Every year on Palm Sunday, communities in Central America recreate the Biblical passage in which Jesus is welcomed into Jerusalem a week before his crucifixion, with his followers laying down palm leaves in front of him as he rode in on a donkey.
Except instead of palm leaves, they make a colorful alfombra, the Spanish word for carpet, or alfombra de Aserrín (“sawdust carpet”), during Holy Week.
“Before Easter Sunday, people go out into the streets and make these carpets made out of sawdust and other materials, and they lay them out on the street. They’re not fastened or glued down; they’re just kind of laid on top to make whatever design they want on them,” said Mario Hernandez, 21, a junior and member of Eastern Mennonite University’s Latino Student Alliance. “It’s usually just nature scenes, or like the crucifixion or the resurrection. Other times, it’s just designs with geometric shapes.”
A procession then makes its way through the town to the church, Hernandez explained, with the crowds walking over the carpet.
“In my opinion, it serves two purposes,” he said. “One is: It makes it nicer for the people in the procession; it makes an ambiance. There’s also the idea of taking on some of the burden on the way to the cross.”
EMU’s LSA has created their own alfombra “rug” made primarily out of rice, along with flour, coffee grounds and sawdust, depicting Biblical symbols like a large white dove, a cross, a lamb, a waterfall, a heart and hands and a green vine that weaves throughout the length of the alfombra.
LSA members have been working on the alfombra all semester. “When we started, we had a conversation the second week when we started class … about our faith journey, and then we had to visualize what Jesus means to me during Holy Week,” said
Maria Esther Showalter, LSA’s faculty advisor.
Each student made a drawing, and Joshua Curtis, 21, a junior art major, combined all the drawings together to make one big alfombra. They then decided on what themes they wanted to convey.
“A lot of people in the club wanted the natural theme,” he said.
The students color-coded the drawings and then started the dyeing process of the rice using food coloring. They dyed 180 pounds of rice for the alfombra. Coffee grounds and sawdust were donated to the project.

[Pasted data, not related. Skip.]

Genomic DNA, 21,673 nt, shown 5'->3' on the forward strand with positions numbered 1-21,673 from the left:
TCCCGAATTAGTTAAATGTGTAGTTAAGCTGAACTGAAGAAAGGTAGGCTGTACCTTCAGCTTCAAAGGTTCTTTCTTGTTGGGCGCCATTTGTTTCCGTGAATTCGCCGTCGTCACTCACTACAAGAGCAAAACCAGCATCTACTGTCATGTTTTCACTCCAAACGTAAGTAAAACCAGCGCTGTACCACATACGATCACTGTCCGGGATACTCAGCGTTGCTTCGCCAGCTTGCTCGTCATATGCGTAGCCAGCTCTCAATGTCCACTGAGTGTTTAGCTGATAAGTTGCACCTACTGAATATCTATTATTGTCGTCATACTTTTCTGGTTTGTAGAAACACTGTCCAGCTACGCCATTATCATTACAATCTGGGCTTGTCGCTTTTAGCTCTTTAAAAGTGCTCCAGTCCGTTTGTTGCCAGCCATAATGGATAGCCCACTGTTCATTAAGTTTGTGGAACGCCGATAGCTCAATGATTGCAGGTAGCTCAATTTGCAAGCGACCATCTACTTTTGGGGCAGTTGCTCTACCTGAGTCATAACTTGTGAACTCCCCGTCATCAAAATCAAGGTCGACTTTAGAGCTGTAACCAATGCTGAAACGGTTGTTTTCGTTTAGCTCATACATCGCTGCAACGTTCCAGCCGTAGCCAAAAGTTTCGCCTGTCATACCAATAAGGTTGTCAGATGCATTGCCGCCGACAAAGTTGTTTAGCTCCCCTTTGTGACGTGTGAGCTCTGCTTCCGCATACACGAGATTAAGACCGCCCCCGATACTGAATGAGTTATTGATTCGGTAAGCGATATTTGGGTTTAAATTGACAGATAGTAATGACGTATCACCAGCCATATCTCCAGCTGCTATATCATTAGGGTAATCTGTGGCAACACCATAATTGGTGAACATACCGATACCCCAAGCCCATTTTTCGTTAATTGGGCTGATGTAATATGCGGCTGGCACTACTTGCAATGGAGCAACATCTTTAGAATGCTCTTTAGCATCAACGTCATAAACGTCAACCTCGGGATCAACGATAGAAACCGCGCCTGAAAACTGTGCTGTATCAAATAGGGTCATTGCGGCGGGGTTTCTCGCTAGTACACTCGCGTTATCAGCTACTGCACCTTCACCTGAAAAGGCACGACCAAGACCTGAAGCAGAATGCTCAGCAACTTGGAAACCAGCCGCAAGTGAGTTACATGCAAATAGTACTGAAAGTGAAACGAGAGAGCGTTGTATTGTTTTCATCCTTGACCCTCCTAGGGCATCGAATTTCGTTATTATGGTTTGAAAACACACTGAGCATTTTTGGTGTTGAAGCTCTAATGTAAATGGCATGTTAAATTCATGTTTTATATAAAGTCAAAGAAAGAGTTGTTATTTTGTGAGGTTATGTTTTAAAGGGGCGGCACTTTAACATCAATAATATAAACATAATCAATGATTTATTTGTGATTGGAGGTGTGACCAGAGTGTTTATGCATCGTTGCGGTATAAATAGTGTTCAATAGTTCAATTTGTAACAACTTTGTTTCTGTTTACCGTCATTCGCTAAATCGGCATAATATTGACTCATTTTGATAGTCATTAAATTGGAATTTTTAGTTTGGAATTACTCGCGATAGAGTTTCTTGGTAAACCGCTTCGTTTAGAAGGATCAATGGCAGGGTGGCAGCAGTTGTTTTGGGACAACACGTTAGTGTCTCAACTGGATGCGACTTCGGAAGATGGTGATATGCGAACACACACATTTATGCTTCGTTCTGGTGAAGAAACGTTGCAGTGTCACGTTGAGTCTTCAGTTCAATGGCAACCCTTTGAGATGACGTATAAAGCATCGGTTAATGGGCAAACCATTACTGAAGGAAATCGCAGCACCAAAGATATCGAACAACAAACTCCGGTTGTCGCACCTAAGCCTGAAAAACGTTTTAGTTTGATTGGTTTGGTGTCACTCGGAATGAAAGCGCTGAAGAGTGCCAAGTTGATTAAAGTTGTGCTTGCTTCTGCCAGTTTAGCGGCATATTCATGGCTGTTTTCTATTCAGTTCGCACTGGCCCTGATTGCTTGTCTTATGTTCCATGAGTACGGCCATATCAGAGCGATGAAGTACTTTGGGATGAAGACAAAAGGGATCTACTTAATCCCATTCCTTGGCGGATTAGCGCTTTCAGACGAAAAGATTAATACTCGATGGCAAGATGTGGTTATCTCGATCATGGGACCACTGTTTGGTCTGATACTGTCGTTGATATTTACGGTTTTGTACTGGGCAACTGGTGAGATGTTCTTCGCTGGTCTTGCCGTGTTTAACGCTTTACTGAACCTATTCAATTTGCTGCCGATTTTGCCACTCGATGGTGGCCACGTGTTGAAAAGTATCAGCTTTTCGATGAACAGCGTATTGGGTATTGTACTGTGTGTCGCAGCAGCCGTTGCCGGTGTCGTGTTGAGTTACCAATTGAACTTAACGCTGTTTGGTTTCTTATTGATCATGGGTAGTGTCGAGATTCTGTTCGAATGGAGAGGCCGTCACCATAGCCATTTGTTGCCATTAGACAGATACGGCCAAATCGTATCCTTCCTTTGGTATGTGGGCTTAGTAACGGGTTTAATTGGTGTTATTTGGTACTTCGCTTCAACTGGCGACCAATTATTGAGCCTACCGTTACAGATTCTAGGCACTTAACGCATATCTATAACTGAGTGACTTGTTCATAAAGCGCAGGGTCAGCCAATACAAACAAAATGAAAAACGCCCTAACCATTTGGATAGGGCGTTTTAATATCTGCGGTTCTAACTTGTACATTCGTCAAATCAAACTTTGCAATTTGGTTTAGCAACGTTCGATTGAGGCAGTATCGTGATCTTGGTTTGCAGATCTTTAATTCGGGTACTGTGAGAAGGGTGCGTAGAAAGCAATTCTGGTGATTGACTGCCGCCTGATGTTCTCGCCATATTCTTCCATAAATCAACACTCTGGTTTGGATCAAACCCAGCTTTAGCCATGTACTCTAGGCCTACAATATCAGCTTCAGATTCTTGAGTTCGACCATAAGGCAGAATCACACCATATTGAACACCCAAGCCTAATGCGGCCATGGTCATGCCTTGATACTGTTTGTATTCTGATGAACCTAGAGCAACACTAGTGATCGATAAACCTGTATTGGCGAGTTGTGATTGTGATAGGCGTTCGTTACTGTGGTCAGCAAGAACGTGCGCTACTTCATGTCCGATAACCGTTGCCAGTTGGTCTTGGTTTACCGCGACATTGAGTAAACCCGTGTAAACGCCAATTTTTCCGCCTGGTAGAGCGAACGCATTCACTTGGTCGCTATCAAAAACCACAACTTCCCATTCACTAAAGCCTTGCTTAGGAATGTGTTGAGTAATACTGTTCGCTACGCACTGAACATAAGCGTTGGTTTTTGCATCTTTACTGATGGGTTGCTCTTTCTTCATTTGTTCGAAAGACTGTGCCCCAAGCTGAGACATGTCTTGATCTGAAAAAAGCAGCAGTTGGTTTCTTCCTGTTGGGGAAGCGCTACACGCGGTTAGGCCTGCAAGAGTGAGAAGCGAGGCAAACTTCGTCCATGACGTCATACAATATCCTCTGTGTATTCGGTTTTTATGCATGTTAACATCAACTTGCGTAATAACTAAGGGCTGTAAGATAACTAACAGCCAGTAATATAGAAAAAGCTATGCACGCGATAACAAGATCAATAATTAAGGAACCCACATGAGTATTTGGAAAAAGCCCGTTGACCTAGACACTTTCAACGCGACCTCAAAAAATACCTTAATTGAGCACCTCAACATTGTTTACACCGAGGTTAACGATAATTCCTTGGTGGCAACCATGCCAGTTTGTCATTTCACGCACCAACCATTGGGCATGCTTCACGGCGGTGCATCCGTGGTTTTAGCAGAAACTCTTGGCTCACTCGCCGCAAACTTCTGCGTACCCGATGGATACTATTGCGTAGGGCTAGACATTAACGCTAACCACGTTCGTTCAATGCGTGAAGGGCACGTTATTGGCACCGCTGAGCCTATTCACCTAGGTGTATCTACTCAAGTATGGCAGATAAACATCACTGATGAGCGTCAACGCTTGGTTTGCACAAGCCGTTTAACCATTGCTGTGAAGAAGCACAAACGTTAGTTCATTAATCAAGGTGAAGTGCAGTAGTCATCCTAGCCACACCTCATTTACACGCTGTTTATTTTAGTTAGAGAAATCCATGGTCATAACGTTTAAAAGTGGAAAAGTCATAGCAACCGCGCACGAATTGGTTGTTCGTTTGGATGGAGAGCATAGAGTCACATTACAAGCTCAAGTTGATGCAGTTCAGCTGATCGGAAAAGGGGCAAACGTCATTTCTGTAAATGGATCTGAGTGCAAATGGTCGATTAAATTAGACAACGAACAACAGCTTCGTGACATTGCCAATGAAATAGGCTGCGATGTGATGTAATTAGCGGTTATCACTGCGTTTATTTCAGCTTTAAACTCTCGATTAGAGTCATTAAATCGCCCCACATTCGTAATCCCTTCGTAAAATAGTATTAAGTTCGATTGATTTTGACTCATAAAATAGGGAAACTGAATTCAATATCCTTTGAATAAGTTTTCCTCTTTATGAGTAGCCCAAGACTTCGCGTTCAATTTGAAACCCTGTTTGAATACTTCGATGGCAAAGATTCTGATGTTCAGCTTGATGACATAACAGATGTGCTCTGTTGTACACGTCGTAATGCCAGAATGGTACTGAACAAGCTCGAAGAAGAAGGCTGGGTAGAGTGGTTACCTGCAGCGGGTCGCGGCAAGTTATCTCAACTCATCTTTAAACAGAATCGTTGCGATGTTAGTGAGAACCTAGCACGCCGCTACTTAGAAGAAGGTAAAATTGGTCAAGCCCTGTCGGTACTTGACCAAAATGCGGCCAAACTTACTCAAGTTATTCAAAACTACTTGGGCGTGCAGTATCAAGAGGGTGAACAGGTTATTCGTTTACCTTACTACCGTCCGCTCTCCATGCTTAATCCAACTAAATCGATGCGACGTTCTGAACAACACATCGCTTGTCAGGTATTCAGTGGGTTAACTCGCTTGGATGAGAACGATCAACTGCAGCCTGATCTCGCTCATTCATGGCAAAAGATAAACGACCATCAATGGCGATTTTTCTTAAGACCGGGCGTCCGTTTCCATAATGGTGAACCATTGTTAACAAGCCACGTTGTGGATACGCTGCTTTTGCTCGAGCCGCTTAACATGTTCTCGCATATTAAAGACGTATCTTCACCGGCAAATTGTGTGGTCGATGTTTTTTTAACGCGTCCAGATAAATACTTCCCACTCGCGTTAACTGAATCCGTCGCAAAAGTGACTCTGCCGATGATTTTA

This is the third year LSA has made an alfombra for Easter. Senior Anna Messer learned about the alfombra tradition when she did a cross-cultural trip in Guatemala and Cuba. The 22-year-old said the alfombra has served as a tool to educate the EMU community on Latino traditions while celebrating faith.
“What I really appreciate is how we have organized this, that it’s a collective. It’s inspiring all of us to tap into our artistic imaginations and how we see Easter and how we reflect in it,” Messer said. “Each part of the alfombra is very important because it represents each one of us and our understandings of Easter, so there’s very symbolic meaning behind every piece, from the white dove to the waterfall and the lamb, the cross, all of these things.”
[Editor’s note: The alfombra was the centerpiece of a March 28 chapel service.] Speakers will present the alfombra during the service and discuss the different aspects of the piece and reflect on its meaning. Unlike the usual tradition, the carpet will not be walked on. The students have identified four main themes in the piece that represent Easter: a season of abiding, a season of renewal, a season of hospitality and a season of redemption.
The green vine that courses through the alfombra is meant to symbolize that, if one abides in Jesus, “he’s going to bear much fruit to us,” Messer said. The heart represents “a season of renewal” and “how our hearts are breaking just as Christ’s heart had broke for us and the sin of the world and how he continues to restore and renew in us,” she said.
The clasped hands depict “a season of hospitality,” according to sophomore Anastasia Dronov, 20, who drew the piece. “I thought about how in the family of Christ, everybody is co-suffering through life, but also it’s so hopeful and joyful because you don’t have to do it alone,” Dronov said. “Bad times come, good times come, but no matter what, everybody’s helping each other out. Just how Christ was hospitable to us, he laid down his life for us. In the same way, we reach out to others and help pull them up and they’ll help pull us up.”
The lamb and cross represent “a season of redemption,” in Jesus’ crucifixion and resurrection, as does Zury Lemus’ drawing.”There are two hands with the heart inside and the hands with different colors of brown and white, representing the ethnicity of all of us and the heart — the love we have for each other — and the love of God also. And the drops of blood represents the crucifixion of Christ, that he gave his blood for us,” said Lemus, an exchange student.
The rice will be donated to a local day care center once the alfombra is taken down after the chapel service on March 28.
This article was published in the March 24, 2018, Daily News-Record.